Princess of Tavern is fun, but hideously broken at times. Unfortunately you’re probably going to remember the broken side of things more than how enjoyable it is underneath its problems. With a little more attention, Princess of Tavern might have become a rather competent time management game. As it stands though, there are better options out there.
Set in Medieval times, you’re the owner of a tavern, trying to keep the locals happy. Treat people well enough and, eventually, you get to go to the Royal Ball. Heaven knows what the logic is behind that, but hey, it makes for a slightly different time management game than the usual ‘rags to riches in modern times’ story.
The game follows a fairly conventional path of customers coming in, and you having to feed them as and when they request it. Dragging the customer to a table sets them down before you tap on relevant markers to complete their desired tasks.
That’s where the first issue arises too — dragging a customer around can be awkward. The hit box for placing them is relatively narrow, meaning it’s easy to miss your mark and send them back to queuing up. This isn’t Princess of Tavern’s biggest problem, but it’s unquestionably a nuisance.
Once a customer is seated, you take their order to the chef before delivering the completed meal back to them. In between that, various other things can occur. A customer might require a snack or mess up their table, requiring you to sponge it down before anything else can happen. Princess of Tavern doesn’t rely on you accumulating combos of the same actions like other time management games, so at least you’re not restricted to queuing up the same events over and over again.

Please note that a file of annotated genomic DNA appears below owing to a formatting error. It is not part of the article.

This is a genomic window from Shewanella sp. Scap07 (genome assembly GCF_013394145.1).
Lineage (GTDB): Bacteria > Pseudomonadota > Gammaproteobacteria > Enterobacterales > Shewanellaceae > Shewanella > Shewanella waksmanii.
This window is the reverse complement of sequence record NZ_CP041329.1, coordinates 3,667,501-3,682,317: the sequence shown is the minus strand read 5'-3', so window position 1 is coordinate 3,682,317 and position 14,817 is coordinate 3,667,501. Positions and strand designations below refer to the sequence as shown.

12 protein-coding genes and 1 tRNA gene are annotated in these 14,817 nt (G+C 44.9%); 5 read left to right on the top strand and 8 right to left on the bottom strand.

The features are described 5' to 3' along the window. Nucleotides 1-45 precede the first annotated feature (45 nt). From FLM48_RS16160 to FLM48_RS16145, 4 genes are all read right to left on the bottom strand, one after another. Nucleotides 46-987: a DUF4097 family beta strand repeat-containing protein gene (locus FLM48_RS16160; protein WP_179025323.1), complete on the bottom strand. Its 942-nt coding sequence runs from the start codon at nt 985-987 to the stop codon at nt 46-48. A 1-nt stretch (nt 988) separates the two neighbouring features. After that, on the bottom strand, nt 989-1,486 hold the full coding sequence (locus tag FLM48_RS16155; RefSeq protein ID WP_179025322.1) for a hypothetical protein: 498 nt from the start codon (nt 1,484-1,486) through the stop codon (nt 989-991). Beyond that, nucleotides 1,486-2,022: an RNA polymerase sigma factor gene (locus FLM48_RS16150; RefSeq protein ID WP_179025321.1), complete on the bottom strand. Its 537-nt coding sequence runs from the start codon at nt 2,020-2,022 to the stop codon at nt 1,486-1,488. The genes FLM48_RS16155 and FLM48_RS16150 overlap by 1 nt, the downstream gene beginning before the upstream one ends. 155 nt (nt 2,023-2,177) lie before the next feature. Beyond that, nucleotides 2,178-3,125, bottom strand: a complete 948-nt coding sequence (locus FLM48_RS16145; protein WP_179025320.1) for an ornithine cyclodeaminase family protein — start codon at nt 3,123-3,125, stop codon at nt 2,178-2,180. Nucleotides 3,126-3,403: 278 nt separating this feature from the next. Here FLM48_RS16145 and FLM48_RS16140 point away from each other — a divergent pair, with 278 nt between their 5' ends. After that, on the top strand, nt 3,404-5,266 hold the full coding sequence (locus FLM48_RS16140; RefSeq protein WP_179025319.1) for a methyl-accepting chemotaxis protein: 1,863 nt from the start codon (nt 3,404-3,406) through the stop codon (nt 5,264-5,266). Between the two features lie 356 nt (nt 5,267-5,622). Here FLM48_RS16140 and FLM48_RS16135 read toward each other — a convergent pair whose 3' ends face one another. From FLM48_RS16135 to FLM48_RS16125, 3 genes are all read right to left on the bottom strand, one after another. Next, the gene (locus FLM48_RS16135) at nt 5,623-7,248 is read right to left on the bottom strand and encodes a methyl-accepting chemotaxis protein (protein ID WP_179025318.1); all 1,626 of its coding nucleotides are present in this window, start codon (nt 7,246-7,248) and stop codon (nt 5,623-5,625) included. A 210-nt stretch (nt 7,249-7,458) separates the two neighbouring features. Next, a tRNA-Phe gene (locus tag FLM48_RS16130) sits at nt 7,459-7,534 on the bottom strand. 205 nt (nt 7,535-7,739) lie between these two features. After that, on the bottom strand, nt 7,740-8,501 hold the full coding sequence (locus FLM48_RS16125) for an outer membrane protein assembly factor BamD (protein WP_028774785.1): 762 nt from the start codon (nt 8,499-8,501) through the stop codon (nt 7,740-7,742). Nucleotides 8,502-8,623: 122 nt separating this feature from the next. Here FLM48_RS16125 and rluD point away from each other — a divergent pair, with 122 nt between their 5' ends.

Where Princess of Tavern does offer some originality is in its clientele. Customers react differently depending on who they’re seated with. For instance, the knight is a fairly impatient customer, meaning he can pass that impatience on to others. The baby customer can offend certain other types, while encouraging another type to be more generous with tips. You’d be wise to try to pay attention to such things, eking out the most from each of your customers. Sometimes though, the place is just too busy to really get things conducted perfectly.
Further into the game, you come across a thief who treats everyone appallingly. While aggressive and impatient, he won’t leave as quickly as the others, requiring multiple meals to keep him happy. Worst of all, he can upset other customers meaning you really want to keep him happy for as long as possible. Some impatient customers will simply walk out, but the knight will destroy the stool he’s sitting on, rendering you one seat down for the rest of the level.
It’s all a balancing act, and a reasonably entertaining one. An upgrade system means you can gradually buy better items to keep people happy with too, giving you a sense of progression and success.
So, how does it all go a bit wrong? Princess of Tavern is very glitchy at times. More than once I found myself unable to clean up a table because the game just wouldn’t recognize my command. Another time, it wouldn’t respond to other tasks I tried to perform. Sometimes you can eventually get around these through loopholes. Often though, you might as well restart the level, as Princess of Tavern has no interest in cooperating at times.
With such issues corrected, Princess of Tavern would have been rather delightful — but as it stands, you’ll soon find yourself too frustrated by its problems.